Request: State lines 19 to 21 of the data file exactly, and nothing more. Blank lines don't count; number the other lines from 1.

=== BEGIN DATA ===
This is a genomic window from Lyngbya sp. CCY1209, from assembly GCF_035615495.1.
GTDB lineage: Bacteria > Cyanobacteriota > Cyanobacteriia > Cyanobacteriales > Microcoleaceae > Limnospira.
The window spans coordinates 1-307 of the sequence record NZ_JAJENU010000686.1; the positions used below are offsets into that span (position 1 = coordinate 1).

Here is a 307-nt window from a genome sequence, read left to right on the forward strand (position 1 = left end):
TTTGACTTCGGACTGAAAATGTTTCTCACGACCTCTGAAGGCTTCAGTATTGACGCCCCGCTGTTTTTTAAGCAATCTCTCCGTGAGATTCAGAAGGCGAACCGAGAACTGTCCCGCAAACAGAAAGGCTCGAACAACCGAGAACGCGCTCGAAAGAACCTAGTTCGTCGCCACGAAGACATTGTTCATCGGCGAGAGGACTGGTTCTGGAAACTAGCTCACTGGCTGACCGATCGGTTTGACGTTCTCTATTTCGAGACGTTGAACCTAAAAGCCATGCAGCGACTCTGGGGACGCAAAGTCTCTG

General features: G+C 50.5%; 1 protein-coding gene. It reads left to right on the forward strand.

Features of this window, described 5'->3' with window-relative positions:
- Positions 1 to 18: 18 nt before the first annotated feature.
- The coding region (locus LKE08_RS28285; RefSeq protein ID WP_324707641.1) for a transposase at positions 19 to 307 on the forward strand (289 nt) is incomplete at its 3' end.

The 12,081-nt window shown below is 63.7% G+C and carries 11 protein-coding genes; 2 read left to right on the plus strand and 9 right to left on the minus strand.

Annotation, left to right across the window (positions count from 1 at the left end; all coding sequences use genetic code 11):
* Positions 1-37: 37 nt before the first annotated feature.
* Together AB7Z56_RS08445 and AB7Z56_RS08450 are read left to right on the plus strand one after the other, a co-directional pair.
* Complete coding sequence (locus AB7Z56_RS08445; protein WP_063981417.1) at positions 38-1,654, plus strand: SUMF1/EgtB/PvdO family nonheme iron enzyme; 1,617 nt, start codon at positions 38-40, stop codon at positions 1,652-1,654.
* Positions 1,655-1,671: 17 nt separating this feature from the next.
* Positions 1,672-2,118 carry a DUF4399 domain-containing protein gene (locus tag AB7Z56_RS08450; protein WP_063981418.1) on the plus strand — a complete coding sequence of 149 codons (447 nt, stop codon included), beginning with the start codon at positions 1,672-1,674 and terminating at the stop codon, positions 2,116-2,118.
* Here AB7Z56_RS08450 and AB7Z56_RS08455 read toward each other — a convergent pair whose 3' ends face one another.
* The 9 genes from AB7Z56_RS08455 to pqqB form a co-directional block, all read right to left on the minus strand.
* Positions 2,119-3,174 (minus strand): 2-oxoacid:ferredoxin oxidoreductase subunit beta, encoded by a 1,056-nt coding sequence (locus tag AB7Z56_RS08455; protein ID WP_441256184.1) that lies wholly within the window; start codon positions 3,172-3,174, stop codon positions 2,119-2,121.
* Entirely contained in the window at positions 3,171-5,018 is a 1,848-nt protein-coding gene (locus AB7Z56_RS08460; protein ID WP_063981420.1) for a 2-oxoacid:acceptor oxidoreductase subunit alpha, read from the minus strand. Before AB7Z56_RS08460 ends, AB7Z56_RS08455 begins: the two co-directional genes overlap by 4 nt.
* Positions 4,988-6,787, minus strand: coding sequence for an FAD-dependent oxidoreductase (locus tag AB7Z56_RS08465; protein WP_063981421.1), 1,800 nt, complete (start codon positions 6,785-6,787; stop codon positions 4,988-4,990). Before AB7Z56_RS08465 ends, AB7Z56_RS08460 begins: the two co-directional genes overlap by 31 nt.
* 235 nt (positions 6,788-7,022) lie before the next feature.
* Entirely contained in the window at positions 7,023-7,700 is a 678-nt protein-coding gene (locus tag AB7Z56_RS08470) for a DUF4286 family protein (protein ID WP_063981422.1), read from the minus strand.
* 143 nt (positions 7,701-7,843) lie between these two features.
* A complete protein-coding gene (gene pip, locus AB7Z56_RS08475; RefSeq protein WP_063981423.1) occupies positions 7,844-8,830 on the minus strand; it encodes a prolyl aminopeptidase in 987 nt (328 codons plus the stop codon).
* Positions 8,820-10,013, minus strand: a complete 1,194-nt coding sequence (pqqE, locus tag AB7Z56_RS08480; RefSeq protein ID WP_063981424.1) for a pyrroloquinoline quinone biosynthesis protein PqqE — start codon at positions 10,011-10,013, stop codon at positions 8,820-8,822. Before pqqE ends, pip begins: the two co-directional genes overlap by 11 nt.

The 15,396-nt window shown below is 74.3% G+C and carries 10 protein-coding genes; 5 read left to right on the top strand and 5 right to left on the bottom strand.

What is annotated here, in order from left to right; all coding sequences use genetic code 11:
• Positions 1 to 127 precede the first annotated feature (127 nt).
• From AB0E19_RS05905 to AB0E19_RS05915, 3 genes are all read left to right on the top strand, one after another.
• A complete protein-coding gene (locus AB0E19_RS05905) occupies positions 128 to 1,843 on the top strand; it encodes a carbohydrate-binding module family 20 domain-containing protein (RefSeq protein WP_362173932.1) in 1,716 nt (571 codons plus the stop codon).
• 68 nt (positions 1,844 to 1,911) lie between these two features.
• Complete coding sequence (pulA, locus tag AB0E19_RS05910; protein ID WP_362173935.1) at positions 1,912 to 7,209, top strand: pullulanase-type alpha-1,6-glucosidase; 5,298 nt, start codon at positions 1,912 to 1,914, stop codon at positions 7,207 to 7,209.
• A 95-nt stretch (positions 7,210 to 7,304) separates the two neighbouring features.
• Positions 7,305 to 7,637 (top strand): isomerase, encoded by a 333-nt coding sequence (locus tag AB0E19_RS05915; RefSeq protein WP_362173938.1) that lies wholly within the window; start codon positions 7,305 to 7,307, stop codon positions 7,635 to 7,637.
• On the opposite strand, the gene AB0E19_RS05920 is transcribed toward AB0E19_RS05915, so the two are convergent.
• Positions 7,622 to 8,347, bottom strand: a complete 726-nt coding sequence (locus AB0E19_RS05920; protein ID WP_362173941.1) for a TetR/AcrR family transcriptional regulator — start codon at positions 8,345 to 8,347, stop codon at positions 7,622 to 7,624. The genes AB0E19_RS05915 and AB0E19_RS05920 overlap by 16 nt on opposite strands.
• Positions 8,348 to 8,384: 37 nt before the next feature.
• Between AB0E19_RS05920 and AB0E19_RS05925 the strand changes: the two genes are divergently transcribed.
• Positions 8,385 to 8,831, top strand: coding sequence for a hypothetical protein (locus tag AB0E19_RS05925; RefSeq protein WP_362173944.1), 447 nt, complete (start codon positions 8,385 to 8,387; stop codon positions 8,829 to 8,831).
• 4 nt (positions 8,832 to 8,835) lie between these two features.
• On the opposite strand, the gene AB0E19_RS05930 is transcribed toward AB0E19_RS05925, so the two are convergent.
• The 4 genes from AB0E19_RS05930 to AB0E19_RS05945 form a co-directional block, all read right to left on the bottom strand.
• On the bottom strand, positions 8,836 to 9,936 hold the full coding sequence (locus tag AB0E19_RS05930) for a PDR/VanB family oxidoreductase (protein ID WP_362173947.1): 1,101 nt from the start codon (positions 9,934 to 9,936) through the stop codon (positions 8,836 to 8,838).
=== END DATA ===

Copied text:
* Positions 2,119-3,174 (minus strand): 2-oxoacid:ferredoxin oxidoreductase subunit beta, encoded by a 1,056-nt coding sequence (locus tag AB7Z56_RS08455; protein ID WP_441256184.1) that lies wholly within the window; start codon positions 3,172-3,174, stop codon positions 2,119-2,121.
* Entirely contained in the window at positions 3,171-5,018 is a 1,848-nt protein-coding gene (locus AB7Z56_RS08460; protein ID WP_063981420.1) for a 2-oxoacid:acceptor oxidoreductase subunit alpha, read from the minus strand. Before AB7Z56_RS08460 ends, AB7Z56_RS08455 begins: the two co-directional genes overlap by 4 nt.
* Positions 4,988-6,787, minus strand: coding sequence for an FAD-dependent oxidoreductase (locus tag AB7Z56_RS08465; protein WP_063981421.1), 1,800 nt, complete (start codon positions 6,785-6,787; stop codon positions 4,988-4,990). Before AB7Z56_RS08465 ends, AB7Z56_RS08460 begins: the two co-directional genes overlap by 31 nt.